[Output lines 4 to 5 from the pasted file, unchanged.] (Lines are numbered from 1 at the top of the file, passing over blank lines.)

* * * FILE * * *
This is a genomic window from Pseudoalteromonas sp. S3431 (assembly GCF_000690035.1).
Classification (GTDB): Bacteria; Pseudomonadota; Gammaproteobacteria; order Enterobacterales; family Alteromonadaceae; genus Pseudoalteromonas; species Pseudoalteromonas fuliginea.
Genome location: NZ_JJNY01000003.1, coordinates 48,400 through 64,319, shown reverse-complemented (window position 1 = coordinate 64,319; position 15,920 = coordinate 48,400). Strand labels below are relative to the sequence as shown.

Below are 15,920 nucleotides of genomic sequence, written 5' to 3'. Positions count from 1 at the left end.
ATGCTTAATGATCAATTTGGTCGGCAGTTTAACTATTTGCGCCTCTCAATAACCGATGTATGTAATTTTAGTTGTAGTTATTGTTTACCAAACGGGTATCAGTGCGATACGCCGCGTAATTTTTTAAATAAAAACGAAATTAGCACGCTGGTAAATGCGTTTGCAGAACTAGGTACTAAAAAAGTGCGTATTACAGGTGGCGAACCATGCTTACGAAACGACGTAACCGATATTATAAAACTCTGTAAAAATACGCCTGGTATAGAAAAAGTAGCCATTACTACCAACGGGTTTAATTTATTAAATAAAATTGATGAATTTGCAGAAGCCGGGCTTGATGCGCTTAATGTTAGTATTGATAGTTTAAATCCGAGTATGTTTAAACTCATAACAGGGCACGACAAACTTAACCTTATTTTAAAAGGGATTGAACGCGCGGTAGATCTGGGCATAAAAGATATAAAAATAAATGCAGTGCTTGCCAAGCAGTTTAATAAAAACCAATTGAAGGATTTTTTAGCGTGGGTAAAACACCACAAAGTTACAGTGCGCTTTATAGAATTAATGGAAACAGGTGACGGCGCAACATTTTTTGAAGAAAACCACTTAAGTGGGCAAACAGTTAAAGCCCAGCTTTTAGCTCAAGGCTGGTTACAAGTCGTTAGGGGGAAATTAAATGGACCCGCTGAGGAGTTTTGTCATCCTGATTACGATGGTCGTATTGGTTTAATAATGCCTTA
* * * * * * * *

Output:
Below are 15,920 nucleotides of genomic sequence, written 5' to 3'. Positions count from 1 at the left end.
ATGCTTAATGATCAATTTGGTCGGCAGTTTAACTATTTGCGCCTCTCAATAACCGATGTATGTAATTTTAGTTGTAGTTATTGTTTACCAAACGGGTATCAGTGCGATACGCCGCGTAATTTTTTAAATAAAAACGAAATTAGCACGCTGGTAAATGCGTTTGCAGAACTAGGTACTAAAAAAGTGCGTATTACAGGTGGCGAACCATGCTTACGAAACGACGTAACCGATATTATAAAACTCTGTAAAAATACGCCTGGTATAGAAAAAGTAGCCATTACTACCAACGGGTTTAATTTATTAAATAAAATTGATGAATTTGCAGAAGCCGGGCTTGATGCGCTTAATGTTAGTATTGATAGTTTAAATCCGAGTATGTTTAAACTCATAACAGGGCACGACAAACTTAACCTTATTTTAAAAGGGATTGAACGCGCGGTAGATCTGGGCATAAAAGATATAAAAATAAATGCAGTGCTTGCCAAGCAGTTTAATAAAAACCAATTGAAGGATTTTTTAGCGTGGGTAAAACACCACAAAGTTACAGTGCGCTTTATAGAATTAATGGAAACAGGTGACGGCGCAACATTTTTTGAAGAAAACCACTTAAGTGGGCAAACAGTTAAAGCCCAGCTTTTAGCTCAAGGCTGGTTACAAGTCGTTAGGGGGAAATTAAATGGACCCGCTGAGGAGTTTTGTCATCCTGATTACGATGGTCGTATTGGTTTAATAATGCCTTA